This charming city straddling the Cannon River exudes a European charm. John North, a progressive-thinking lawyer from New York, founded The City of Cows, Colleges and Contentment in 1855.
He constructed the Ames Mill (today the home of Malt-O-Meal) the next year, and the flour it produced, using a new and improved milling process, won an award at the 1876 Centennial Exposition World’s Fair in Philadelphia.
Milling declined toward the end of the 19th century, and many locals turned to dairy cows—area farmers were amongst the first in the nation to raise Holsteins for their livelihood—and by the early 1900s Northfield was one of America’s leading dairy centers.
Agriculture remains the area’s top industry, though Northfield’s fortunes rest squarely on its two high-ranking colleges. Tops is Carleton College, known as the “Harvard of the Midwest” for attracting more National Merit Scholars than any other liberal arts college in the country. St. Olaf College, well known for its music program, holds tightly to its Norwegian roots and is the home of the national archives of the Norwegian-American Historical Society.
Together the pair, founded in 1866 and 1874 respectively, have nearly 5,000 students, and while it’s impossible to know what would have come of Northfield had the schools not thrived, it certainly wouldn’t be the vibrant place it is today.
Northfield is most famous for a violent bank robbery. On September 7, 1876, the James-Younger gang, led by the infamous Jesse and Frank James, rode into town and raided the First National Bank , but the robbery was foiled by the courageous townsfolk. Joseph Heywood, the acting cashier, refused to assist, even though the safe was unlocked (none of the outlaws tried to open it on their own and they only got away with $26.60, all in coins), a brave act of resistance for which he was fatally shot.
Alerted men took up the fight on the streets, killing two of the eight outlaws. The remaining six, including the James brothers, were pursued across the state by a posse that grew as large as 1,000, and eventually each gang member was captured or killed. Hollywood has rehashed the affair many times, but never once bothered to do so accurately.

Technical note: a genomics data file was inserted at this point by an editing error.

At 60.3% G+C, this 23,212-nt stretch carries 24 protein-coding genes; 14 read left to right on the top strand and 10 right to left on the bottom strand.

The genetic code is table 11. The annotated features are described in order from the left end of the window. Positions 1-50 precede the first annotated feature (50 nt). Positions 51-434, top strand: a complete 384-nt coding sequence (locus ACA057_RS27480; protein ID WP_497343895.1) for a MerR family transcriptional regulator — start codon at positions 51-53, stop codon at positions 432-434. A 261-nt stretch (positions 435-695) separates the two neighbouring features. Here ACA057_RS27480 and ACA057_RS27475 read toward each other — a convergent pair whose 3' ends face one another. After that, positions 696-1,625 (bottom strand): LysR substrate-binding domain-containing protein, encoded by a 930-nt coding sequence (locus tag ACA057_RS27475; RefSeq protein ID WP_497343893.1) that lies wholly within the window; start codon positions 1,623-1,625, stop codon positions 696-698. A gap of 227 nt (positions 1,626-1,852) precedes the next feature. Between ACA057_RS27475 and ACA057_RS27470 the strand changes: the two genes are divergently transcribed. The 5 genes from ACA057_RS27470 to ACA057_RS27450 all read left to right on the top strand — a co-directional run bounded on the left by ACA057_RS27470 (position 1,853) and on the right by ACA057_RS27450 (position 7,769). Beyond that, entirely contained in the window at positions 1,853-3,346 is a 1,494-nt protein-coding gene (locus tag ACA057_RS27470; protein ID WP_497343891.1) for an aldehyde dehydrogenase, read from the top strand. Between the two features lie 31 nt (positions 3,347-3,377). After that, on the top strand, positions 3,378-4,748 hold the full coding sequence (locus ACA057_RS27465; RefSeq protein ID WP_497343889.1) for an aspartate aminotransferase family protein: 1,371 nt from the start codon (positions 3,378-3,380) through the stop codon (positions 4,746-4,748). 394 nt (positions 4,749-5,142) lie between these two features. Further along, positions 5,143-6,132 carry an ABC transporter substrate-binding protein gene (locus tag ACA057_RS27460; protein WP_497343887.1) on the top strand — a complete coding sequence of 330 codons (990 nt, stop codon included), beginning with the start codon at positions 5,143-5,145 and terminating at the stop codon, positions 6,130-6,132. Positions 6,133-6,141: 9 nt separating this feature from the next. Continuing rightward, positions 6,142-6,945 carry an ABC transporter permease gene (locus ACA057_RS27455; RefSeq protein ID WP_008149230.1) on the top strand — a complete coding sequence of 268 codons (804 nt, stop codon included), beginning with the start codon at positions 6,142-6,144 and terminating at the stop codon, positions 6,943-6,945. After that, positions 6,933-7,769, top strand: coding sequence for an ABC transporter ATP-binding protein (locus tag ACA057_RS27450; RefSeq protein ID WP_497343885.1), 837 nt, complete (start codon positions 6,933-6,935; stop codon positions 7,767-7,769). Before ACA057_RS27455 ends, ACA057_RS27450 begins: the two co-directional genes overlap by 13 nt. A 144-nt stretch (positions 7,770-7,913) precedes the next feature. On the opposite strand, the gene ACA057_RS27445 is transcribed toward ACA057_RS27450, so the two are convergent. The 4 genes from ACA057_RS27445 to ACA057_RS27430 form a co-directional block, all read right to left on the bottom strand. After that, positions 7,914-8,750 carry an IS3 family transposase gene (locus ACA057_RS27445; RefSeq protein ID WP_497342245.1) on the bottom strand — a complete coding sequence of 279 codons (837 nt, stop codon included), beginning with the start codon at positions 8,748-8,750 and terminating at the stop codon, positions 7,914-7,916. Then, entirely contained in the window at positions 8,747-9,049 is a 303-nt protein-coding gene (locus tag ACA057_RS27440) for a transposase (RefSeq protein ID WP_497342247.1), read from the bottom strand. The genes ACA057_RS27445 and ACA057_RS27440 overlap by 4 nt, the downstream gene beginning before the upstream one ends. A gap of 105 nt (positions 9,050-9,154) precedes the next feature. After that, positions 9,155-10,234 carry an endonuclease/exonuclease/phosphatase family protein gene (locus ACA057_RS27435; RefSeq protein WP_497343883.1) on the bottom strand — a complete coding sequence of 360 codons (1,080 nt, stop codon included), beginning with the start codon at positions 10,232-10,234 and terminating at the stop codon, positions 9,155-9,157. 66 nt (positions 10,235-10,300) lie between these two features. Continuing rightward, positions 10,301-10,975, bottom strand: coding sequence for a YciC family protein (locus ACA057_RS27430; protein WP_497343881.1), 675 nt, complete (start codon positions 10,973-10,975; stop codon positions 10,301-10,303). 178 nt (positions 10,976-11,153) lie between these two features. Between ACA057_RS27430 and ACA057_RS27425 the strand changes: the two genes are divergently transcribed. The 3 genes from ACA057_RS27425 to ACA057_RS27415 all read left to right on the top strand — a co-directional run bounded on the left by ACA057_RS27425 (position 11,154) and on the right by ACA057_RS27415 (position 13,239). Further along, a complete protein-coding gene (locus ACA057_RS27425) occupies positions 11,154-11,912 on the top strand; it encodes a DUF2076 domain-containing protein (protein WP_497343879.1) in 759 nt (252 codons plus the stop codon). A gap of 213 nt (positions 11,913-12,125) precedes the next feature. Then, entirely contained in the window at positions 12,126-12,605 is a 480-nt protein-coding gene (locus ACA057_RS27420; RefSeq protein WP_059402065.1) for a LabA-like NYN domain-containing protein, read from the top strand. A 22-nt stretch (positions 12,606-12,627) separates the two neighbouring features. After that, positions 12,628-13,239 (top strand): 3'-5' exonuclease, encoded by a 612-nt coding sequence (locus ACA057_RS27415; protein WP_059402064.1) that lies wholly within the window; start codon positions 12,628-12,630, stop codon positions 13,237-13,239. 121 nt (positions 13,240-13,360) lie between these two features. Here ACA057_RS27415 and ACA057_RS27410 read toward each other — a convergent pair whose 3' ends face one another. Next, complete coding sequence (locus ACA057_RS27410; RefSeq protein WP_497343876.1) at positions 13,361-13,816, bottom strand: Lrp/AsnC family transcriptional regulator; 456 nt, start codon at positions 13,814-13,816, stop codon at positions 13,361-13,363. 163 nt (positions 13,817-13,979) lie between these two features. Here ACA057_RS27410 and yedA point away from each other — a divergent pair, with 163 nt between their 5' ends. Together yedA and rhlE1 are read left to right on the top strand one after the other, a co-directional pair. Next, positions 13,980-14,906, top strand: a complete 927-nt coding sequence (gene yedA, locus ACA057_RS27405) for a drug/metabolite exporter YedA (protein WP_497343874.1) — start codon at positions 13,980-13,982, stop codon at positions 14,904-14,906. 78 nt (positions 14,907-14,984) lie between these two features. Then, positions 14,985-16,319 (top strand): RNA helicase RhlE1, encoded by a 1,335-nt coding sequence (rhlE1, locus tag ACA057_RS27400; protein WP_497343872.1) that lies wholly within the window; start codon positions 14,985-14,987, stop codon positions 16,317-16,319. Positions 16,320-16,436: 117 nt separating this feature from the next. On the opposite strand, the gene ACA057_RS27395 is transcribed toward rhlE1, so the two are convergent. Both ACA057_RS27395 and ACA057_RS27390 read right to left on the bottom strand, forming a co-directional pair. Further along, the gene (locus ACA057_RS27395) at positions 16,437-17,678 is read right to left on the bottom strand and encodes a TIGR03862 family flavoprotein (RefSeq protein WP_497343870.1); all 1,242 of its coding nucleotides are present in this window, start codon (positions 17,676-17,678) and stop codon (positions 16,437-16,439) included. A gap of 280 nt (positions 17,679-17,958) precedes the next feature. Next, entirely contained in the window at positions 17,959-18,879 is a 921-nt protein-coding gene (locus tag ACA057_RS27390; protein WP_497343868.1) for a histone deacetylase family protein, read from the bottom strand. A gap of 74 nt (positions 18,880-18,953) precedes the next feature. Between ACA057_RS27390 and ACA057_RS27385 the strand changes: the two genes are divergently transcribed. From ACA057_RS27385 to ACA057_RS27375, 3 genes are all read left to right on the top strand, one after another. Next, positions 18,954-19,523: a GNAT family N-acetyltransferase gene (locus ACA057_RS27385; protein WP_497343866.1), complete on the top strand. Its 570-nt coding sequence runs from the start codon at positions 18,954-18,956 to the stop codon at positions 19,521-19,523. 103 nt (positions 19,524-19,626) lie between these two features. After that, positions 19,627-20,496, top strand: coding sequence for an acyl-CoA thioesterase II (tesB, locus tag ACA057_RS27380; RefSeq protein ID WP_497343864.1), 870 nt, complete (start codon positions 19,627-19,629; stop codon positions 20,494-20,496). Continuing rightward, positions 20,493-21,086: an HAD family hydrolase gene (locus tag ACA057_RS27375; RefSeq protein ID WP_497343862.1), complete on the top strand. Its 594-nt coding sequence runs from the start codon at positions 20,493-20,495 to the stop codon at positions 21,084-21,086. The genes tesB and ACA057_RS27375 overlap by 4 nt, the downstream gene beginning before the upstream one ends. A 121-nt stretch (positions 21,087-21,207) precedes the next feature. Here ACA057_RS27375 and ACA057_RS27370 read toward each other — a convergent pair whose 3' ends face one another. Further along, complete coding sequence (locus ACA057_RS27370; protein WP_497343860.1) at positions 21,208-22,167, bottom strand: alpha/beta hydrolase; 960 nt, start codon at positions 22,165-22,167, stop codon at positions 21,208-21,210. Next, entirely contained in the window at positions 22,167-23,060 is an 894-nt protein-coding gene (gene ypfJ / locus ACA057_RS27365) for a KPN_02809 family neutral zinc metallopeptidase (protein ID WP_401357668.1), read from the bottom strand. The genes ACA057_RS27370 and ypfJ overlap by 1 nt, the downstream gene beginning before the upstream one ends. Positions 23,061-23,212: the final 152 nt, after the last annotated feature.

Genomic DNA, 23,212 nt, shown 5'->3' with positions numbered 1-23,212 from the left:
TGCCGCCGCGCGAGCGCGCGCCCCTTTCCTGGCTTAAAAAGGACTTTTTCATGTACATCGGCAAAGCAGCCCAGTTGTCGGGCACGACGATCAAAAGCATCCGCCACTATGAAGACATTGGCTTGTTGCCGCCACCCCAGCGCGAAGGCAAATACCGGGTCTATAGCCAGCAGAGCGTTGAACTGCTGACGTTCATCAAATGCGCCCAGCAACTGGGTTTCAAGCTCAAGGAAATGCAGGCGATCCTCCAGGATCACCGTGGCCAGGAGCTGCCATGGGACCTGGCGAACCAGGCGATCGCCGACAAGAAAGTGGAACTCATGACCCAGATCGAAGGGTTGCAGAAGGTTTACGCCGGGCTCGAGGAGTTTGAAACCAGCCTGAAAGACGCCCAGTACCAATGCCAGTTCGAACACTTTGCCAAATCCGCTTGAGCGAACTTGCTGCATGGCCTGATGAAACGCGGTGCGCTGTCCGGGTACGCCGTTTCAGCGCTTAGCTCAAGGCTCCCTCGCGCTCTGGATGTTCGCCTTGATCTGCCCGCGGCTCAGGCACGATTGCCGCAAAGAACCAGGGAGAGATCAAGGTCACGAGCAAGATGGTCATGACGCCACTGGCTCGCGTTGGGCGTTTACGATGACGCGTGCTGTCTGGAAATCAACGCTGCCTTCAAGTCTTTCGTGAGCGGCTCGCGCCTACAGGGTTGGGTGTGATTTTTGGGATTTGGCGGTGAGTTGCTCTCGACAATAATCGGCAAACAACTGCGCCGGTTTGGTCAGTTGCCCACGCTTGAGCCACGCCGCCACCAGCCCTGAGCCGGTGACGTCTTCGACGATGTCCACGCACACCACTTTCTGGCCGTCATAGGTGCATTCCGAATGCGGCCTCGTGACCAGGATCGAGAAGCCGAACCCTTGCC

Though the robbers later told conflicting stories about the heist, Cole Younger asserted that they ventured all the way up to Minnesota from Missouri because the bank held funds of two carpetbaggers they despised (Adelbert Ames, who ran the mill, had been a Northern general and was later appointed governor of Mississippi by President Grant, and General Benjamin Butler of Massachusetts), thus some observers consider it the last battle of the Civil War.
The Defeat of Jesse James Days , one of Minnesota’s biggest festivals, takes place the weekend after Labor Day.
If you aren’t driving, the easiest way to get here from the Twin Cities  is with Care Tenders (507/664-3859 or 888/492-7433), who will pick you up at the airport and deliver you right to your destination in town. Jefferson Lines (888/864-2832, www.jeffersonlines.com ) buses stop at the Big Steer Travel Center (8051 Bagley Ave.) west of town at the junction of I-35 and Highway 19. With 24 hours’ notice Northfield Transit (507/645-7250, $4) will pick you up or drop you off at Big Steer.